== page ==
by Ethan A. Huff, staff writer
(NaturalNews) A new study out of Oxford University pinpoints vitamin D deficiency as a culprit in serious illnesses like cancer and autoimmune disorders. According to the report, which was recently published online in the journal Genome Research, genetic receptors throughout the body need adequate vitamin D levels to prevent these and other serious illnesses from developing.
Multiple sclerosis, diabetes, rheumatoid arthritis, Chron's disease, leukemia -- these and many more diseases are often caused by a lack of vitamin D. Your genes literally have receptors that need vitamin D in order to properly express themselves. If there is not enough of the vitamin, serious illness is prone to develop.
The Oxford team made specific observations about the importance of vitamin D in the genome regions associated with autoimmune diseases and cancer, noting that the nutrient is absolutely vital in helping to prevent these diseases from forming.
"Considerations of vitamin D supplementation as a preventative measure for these diseases are strongly warranted," expressed Sreeram Ramagopalan, author of the study.
However, current recommendations for vitamin D intake are unacceptably low, and many nations are considering updating their guidelines. The U.S. Institute of Medicine, for example, recommends getting a mere 200 to 600 international units (IU) of vitamin D a day, an amount far too low to have much therapeutic effect.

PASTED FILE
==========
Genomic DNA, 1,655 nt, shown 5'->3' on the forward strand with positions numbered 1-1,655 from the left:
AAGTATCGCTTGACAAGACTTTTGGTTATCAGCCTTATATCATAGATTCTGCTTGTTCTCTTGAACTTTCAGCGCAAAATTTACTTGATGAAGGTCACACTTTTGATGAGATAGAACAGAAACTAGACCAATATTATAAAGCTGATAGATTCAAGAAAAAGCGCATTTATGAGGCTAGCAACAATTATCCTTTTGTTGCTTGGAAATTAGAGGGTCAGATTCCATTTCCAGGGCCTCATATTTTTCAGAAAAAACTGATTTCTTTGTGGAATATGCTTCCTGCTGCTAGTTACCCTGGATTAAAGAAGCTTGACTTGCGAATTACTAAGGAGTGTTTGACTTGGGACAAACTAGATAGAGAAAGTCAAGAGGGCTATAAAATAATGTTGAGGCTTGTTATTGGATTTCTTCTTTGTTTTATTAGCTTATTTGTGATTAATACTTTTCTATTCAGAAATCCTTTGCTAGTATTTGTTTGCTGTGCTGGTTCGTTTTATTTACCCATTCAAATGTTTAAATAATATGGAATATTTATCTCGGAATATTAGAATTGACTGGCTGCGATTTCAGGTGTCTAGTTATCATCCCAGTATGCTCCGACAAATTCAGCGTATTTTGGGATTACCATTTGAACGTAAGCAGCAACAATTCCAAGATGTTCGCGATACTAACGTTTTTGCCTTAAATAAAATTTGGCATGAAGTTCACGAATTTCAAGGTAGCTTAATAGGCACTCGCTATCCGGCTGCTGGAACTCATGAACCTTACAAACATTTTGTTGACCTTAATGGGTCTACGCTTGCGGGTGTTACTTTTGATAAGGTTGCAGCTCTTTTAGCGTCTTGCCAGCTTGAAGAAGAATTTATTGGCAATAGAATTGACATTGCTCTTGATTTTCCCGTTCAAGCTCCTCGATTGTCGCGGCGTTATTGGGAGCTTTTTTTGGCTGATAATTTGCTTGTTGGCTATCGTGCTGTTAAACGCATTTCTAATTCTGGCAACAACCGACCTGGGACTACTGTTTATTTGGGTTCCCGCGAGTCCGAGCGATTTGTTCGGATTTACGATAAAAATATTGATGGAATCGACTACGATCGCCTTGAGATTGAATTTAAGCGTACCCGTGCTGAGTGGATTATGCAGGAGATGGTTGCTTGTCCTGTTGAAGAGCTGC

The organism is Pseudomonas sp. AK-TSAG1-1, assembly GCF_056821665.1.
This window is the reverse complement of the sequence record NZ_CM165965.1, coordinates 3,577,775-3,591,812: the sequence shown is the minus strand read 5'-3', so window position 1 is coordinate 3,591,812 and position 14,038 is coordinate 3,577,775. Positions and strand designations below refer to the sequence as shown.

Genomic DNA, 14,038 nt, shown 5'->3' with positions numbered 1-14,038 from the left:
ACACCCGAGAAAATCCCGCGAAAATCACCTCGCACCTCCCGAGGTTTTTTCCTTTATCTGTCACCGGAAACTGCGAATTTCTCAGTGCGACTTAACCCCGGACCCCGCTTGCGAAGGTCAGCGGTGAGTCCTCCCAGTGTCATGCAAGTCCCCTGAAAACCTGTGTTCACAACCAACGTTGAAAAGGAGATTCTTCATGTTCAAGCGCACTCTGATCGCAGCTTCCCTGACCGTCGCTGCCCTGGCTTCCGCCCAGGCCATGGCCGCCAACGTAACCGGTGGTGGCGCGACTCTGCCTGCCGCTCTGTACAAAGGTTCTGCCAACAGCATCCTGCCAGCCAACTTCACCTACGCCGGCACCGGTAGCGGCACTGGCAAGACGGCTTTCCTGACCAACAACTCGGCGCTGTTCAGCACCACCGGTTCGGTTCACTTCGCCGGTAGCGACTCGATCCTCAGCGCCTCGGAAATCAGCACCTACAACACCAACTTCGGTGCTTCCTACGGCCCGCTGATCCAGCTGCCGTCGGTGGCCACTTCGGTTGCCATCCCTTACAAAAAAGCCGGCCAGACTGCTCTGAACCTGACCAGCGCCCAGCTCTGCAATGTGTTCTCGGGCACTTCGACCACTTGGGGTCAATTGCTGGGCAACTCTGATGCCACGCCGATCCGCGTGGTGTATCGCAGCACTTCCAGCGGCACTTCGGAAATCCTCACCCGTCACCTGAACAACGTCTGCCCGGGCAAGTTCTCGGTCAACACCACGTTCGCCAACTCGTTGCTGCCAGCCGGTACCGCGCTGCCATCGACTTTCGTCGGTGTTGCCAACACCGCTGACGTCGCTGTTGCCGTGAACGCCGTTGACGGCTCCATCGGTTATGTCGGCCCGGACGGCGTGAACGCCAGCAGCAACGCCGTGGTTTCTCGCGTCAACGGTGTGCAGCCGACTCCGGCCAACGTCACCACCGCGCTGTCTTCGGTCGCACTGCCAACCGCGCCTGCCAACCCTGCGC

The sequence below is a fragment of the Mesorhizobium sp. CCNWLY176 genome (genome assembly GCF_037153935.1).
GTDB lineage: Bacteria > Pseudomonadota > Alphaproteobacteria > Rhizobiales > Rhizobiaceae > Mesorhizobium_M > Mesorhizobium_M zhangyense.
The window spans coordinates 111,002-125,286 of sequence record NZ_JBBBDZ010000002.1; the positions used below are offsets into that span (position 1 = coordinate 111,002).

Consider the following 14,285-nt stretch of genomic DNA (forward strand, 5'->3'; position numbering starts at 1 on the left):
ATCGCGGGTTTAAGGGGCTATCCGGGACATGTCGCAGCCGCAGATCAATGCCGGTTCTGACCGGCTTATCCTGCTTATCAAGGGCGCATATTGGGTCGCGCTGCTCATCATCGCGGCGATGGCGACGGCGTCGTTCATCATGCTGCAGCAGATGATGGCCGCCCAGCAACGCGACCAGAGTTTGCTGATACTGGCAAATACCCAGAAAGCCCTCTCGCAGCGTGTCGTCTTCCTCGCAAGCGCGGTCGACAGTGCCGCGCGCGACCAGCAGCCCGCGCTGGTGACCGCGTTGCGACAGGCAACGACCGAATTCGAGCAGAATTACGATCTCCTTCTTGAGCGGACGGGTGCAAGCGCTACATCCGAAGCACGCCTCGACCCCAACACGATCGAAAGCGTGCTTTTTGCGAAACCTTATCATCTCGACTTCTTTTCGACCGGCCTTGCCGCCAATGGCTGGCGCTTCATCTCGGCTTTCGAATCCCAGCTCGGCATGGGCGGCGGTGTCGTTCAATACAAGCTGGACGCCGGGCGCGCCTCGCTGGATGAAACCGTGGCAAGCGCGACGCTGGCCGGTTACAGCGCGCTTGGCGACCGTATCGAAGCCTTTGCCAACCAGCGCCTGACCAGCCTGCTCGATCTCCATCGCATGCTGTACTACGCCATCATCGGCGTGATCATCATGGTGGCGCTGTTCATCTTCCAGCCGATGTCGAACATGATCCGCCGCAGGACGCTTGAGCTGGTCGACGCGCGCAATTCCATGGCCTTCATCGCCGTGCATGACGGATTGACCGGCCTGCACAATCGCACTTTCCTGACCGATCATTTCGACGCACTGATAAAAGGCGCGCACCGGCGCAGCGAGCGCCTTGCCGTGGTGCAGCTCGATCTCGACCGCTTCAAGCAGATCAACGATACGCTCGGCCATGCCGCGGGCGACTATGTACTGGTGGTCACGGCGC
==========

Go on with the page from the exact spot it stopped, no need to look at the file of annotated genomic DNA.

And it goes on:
Since summer sun exposure creates about 20,000 IU of vitamin D in the skin in just 15 minutes, supplementation with at least 5,000 to 10,000 IU of vitamin D daily, particularly during the winter, is preferable. Healthy blood levels of vitamin D are somewhere between 50 and 80 nanograms per milliliter (ng/ml), so many natural health professionals recommend having a "25 OH Vitamin D" blood test performed to check these levels.
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Too bad the authors of the speculative paper (as opposed to actual study) did not have access to the new Oxford study. The entire basis of their study was that there was insufficient evidence and in now way did they state that Vitamin D did not or could not hlep. But then the Oxford study would not have fit in well with their conclusion, would it? Might very well have ruined the whole paper.
Besides the speculative paper, the authors are also noted for collaborating on a mice study which they used to draw conclusions for humans, despite the fact that mice are largely nocturnal and have a different mechanism for producing vitamin D.
From the University of Oxford:
Gene study supports link between vitamin D deficiency and disease
The extent to which vitamin D deficiency may increase susceptibility to a wide range of diseases is highlighted in a new study led by Oxford University.
Scientists have mapped the points at which vitamin D interacts with our DNA – and identified over 200 genes directly influenced by vitamin D. The results are published in the journal Genome Research.
It is estimated that 1 billion people worldwide do not have sufficient vitamin D. This deficiency is thought to be largely due to insufficient exposure to the sun and in some cases to poor diet.
As well as being a well-known risk factor for rickets, there is a growing body of evidence that vitamin D deficiency also increases an individual's susceptibility to autoimmune conditions such as multiple sclerosis (MS), rheumatoid arthritis and type 1 diabetes, as well as certain cancers and even dementia.